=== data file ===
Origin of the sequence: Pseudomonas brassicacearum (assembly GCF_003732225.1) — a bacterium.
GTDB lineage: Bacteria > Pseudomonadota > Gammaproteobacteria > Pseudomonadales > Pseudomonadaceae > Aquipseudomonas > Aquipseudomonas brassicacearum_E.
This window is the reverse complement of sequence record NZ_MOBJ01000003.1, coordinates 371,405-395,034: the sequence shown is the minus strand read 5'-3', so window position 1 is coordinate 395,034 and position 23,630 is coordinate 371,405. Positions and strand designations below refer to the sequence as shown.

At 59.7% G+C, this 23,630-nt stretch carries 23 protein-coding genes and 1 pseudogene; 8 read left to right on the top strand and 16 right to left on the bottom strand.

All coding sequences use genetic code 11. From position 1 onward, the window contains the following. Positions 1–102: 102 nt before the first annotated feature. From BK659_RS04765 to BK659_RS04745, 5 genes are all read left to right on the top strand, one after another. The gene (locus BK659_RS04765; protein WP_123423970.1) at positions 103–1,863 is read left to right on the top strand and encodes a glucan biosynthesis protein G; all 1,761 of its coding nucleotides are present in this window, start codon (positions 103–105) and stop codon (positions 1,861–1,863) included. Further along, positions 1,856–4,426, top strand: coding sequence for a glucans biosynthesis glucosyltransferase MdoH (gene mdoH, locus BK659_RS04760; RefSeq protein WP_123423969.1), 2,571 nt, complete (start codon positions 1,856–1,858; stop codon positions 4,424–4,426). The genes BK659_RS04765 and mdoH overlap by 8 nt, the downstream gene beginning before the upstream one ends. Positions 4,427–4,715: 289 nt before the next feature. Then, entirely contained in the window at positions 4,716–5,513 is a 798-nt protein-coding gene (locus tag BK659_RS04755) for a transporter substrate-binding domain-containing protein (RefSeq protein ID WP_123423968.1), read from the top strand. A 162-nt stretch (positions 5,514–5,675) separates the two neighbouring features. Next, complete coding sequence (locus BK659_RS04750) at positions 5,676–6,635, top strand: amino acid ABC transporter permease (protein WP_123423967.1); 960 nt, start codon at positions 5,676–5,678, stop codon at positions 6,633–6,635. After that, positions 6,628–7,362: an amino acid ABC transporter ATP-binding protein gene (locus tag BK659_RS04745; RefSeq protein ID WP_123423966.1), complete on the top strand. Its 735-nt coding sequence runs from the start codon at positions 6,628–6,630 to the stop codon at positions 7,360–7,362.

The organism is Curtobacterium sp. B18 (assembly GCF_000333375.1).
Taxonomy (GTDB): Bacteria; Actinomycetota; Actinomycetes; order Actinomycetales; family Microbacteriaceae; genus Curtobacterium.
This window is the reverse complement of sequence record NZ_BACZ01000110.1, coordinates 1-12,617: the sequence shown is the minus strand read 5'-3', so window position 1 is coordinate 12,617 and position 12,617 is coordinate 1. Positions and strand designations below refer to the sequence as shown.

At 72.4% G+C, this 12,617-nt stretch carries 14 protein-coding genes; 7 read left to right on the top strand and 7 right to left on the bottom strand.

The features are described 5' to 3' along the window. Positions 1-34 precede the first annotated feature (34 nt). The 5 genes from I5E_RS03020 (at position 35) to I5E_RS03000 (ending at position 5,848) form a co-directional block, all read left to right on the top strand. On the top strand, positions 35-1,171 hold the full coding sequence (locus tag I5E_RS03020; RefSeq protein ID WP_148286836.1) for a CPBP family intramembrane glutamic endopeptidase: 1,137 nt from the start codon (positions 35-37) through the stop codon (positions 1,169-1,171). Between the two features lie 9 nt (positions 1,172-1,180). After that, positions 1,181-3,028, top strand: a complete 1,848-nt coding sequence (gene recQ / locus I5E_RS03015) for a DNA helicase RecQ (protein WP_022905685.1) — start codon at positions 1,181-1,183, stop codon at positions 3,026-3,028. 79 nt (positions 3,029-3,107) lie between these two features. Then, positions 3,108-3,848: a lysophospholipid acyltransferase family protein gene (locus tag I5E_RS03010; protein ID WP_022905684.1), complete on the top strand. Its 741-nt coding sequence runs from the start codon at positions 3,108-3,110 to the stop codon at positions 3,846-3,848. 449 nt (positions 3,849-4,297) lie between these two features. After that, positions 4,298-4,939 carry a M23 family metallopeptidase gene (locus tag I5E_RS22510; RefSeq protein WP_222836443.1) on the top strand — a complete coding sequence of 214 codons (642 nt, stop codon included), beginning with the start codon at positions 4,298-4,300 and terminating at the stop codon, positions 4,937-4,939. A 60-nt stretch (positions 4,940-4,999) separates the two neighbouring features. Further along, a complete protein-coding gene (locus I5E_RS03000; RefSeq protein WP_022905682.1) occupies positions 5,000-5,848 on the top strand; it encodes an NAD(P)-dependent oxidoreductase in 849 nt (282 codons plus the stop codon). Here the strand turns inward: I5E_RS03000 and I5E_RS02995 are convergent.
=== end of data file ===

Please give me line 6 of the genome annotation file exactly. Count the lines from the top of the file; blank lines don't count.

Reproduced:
The organism is Curtobacterium sp. B18 (assembly GCF_000333375.1).